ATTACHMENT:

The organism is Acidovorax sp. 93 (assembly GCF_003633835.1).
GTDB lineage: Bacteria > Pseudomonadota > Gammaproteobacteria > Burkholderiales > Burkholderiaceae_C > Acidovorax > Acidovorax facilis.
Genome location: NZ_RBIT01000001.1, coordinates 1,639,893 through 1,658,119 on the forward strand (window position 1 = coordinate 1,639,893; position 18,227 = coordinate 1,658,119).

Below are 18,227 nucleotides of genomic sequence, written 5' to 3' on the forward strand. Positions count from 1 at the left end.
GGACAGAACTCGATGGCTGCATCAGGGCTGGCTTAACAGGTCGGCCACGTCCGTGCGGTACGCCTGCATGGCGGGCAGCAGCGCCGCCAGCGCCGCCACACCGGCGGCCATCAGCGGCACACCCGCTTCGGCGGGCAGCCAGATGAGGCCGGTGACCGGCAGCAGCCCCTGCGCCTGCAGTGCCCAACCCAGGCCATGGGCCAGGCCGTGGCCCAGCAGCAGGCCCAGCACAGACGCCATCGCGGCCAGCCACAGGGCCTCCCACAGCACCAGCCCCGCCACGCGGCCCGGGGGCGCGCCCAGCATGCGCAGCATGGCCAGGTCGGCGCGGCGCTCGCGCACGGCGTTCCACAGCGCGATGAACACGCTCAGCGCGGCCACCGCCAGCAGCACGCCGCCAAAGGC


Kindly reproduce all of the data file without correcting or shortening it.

The organism is Acidovorax sp. 93 (assembly GCF_003633835.1).
GTDB lineage: Bacteria > Pseudomonadota > Gammaproteobacteria > Burkholderiales > Burkholderiaceae_C > Acidovorax > Acidovorax facilis.
Genome location: NZ_RBIT01000001.1, coordinates 1,639,893 through 1,658,119 on the forward strand (window position 1 = coordinate 1,639,893; position 18,227 = coordinate 1,658,119).

Below are 18,227 nucleotides of genomic sequence, written 5' to 3' on the forward strand. Positions count from 1 at the left end.
GGACAGAACTCGATGGCTGCATCAGGGCTGGCTTAACAGGTCGGCCACGTCCGTGCGGTACGCCTGCATGGCGGGCAGCAGCGCCGCCAGCGCCGCCACACCGGCGGCCATCAGCGGCACACCCGCTTCGGCGGGCAGCCAGATGAGGCCGGTGACCGGCAGCAGCCCCTGCGCCTGCAGTGCCCAACCCAGGCCATGGGCCAGGCCGTGGCCCAGCAGCAGGCCCAGCACAGACGCCATCGCGGCCAGCCACAGGGCCTCCCACAGCACCAGCCCCGCCACGCGGCCCGGGGGCGCGCCCAGCATGCGCAGCATGGCCAGGTCGGCGCGGCGCTCGCGCACGGCGTTCCACAGCGCGATGAACACGCTCAGCGCGGCCACCGCCAGCAGCACGCCGCCAAAGGC